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Real Stories: IEC-BC's Mentoring Program In Action
Submitted by admin on April 17, 2012 - 3:09pm
When Kassie Sambaraju arrived in Canada, she was on the outside looking in.
It's been 20 months since the veteran research assistant with the short dark curls said goodbye to her family in Bangalore India. She left a comfortable position back home, working in the social development sector, to start anew in an unfamiliar city.
A move this bold exemplifies the kind of confidence you'd expect from a seasoned professional with a management degree, a masters in science and a desire to build thriving communities. But when Kassie arrived in Canada, her ambition was met with disappointment.
"Coming here, I feel underutilized," says Kassie with a measure of patience befitting her research background. "I had a good position back home. Here, the pay is lower and it's very frustrating to find the right job."
In Bangalore, Kassie had a substantial personal and professional network - something many of us take for granted. A strong network is not an easy thing to discard, but for Kassie, it was a reasonable exchange for the opportunity to live and work abroad.
"It's just that I know the job markets back in India, and I don't have a network here - that's the only difference," says Kassie, who's fluency in English is not betrayed by her southern Indian accent.
"As a newcomer, there are very limited programs with organizations that help me build these networks and it's somehow harder to make friends and connections in Vancouver," adds Kassie. "I've talked to other newcomers and they feel the same way."
But despite Kassie's concerns about the local job market, her face doesn't show it. When asked about her frustrations, Kassie preferred to call them challenges yet to be overcome - challenges she didn't have to deal with, back home.
It's a familiar story. Skilled immigrants entering the province struggle in the labour market and are often under-employed despite a growing skills and labour shortage in BC.
But with help from her new mentor, Kassie's confidence has been restored.
Four months ago, Kassie signed up for a mentoring program delivered through the Immigrant Services Society of BC and coordinated by the Immigrant Employment Council of BC. The program works with employers and immigrant serving agencies to match skilled newcomers with mentors who are Canadian-born and currently employed. Kassie was matched with Patrick Tobin, Regional Executive Director for Canada Heritage, who recently spent three months traveling in India.
"When we met, we quickly realized that we had things in common," says Patrick, who has been with the federal government for 11 years. "We share a desire to contribute to the public good and I found it really interesting that a person as talented as Kassie was looking for work in public service, and not for the obvious reasons such as job security and good compensation, but really because she feels she can give back and contribute through government."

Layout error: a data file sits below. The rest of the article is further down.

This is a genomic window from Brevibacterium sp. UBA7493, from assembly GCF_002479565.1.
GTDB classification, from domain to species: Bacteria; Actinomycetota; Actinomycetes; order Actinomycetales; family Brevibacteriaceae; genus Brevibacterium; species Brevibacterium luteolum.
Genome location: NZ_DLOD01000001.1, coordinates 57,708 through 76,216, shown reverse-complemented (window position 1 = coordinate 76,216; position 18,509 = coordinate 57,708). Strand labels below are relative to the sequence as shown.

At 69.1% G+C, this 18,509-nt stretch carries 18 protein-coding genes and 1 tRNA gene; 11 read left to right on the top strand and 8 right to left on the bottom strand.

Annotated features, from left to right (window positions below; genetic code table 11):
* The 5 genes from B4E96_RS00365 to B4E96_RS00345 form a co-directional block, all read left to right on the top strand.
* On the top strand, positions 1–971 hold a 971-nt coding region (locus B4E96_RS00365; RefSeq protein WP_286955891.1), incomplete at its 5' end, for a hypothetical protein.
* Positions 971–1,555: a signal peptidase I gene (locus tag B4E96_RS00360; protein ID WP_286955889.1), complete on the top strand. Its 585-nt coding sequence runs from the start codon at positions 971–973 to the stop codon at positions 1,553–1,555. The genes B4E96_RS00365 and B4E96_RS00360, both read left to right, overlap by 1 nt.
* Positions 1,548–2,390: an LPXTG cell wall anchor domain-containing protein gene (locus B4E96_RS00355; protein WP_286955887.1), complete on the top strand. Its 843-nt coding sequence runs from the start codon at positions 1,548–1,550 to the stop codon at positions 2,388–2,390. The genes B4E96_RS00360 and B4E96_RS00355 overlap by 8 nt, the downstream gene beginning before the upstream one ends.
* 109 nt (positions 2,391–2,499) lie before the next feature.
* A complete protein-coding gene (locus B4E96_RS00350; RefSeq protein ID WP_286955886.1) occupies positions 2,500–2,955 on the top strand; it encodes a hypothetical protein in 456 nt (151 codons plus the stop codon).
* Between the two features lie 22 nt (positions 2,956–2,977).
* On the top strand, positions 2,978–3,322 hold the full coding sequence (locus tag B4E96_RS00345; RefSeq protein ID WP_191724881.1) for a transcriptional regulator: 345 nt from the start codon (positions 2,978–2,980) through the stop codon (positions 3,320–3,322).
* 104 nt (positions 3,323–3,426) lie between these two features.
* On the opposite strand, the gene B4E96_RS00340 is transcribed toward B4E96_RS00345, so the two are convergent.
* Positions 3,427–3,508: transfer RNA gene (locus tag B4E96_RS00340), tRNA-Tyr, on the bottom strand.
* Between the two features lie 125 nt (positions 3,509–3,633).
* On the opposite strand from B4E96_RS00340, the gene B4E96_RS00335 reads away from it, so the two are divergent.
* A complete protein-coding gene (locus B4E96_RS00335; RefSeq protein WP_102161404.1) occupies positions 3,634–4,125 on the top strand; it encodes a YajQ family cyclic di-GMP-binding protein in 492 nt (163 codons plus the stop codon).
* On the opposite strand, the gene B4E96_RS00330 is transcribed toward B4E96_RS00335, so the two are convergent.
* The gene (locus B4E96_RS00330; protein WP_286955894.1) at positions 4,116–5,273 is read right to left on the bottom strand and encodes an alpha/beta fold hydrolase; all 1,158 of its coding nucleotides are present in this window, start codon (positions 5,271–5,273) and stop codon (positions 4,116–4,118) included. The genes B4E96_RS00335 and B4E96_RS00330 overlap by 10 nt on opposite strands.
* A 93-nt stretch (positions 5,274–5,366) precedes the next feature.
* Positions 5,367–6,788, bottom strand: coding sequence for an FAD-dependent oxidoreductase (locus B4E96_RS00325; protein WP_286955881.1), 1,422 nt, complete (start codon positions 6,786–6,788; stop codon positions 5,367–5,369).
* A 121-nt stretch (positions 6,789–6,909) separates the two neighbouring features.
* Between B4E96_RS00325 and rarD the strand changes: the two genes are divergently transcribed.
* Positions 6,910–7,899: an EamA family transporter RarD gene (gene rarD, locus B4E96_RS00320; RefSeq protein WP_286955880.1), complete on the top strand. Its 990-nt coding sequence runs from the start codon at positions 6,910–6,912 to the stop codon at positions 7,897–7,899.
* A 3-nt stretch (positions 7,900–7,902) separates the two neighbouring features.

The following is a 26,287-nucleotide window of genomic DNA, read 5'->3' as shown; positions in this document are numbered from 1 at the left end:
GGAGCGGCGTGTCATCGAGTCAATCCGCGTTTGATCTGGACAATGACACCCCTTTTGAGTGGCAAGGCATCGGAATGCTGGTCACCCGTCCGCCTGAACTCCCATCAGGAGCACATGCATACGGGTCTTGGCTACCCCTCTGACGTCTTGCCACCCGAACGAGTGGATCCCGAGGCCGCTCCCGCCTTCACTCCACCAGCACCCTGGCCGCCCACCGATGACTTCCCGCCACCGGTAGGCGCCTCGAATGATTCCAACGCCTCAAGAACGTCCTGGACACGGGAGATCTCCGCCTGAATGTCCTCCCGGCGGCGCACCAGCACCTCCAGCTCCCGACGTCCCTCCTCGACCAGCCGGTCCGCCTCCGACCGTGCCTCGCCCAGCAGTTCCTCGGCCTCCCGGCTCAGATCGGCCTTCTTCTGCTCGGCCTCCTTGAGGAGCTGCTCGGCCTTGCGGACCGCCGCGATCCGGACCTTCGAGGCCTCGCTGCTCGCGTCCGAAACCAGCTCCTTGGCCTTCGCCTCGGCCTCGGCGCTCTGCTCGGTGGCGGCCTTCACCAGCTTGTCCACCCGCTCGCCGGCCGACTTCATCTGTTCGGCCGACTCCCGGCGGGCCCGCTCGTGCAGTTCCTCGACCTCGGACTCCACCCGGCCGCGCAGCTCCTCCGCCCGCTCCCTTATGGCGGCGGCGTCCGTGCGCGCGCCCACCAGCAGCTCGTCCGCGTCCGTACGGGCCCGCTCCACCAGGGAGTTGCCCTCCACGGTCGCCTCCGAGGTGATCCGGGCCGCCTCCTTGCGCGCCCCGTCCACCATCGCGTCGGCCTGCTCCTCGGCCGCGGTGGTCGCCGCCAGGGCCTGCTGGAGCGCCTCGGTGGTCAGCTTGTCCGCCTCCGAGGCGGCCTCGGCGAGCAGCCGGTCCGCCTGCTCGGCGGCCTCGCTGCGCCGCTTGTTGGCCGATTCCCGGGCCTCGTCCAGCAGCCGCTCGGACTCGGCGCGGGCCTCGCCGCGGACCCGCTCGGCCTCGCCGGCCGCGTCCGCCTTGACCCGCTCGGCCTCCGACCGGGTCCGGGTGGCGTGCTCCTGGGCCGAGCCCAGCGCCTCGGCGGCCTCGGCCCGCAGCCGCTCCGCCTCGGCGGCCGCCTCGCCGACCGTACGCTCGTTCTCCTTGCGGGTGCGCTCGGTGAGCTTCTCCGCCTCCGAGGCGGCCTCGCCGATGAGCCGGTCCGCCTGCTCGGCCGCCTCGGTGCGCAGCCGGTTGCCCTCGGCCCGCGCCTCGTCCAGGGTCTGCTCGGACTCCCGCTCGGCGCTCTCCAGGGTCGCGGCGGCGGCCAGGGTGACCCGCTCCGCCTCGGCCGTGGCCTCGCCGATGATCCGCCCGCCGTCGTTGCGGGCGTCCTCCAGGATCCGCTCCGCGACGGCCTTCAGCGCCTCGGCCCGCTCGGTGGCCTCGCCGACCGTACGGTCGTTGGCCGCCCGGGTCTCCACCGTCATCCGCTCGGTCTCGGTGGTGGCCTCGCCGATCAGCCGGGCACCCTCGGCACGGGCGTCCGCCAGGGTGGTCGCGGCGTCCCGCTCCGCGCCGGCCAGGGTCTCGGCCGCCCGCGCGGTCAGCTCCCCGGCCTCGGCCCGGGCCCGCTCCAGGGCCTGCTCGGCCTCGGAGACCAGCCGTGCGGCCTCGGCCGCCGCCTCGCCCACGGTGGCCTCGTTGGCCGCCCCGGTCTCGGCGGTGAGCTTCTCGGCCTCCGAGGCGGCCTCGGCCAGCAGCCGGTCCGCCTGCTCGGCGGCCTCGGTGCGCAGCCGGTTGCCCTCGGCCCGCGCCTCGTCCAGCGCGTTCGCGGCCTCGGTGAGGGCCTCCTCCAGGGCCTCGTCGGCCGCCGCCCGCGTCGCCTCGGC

Kassie and Patrick meet roughly once every two weeks at Library Square, among students, families and business people. An appropriate setting to frame a relationship born out of a growing need to strengthen community connections, as BC's population becomes increasingly diverse.
"Our relationship evolved over time," says Patrick with a chuckle. "We moved through many stages and talked about public service hiring, how job postings are structured and discussed Canadian workplace norms."
Kassie would often present a specific opportunity, and they would work on it together. Patrick would reach out to his network of contacts, provide glowing introductions and request intelligence on specific organizations, on her behalf.
"Seeing the arrival experience through Kassie's eyes has taught me a lot," says Patrick. "There are some very pervasive perceptions about immigrants on the part of employers, who have a tendency to discount immigrant labour."
What began as a professional relationship eventually grew into a friendship that included social outings, where they introduced their significant others over dinner.
"He's a very kind person. He's always there to help me," says Kassie with an infectious smile. "And I am glad that this mentoring process has helped me see these 'hidden' or 'unspoken' rules in the job market - and I feel more grounded in my job search."
With renewed vigor, Kassie now feels comfortable picking up the phone to call an employer, whether it be to seek information or schedule an information interview.
"Do you know the expression 'priceless confidence'," Kassie asked with the poise of a college professor. "That's what Patrick has given me - it has been empowering. I now have the fishing skills to fish," she said with a hearty laugh.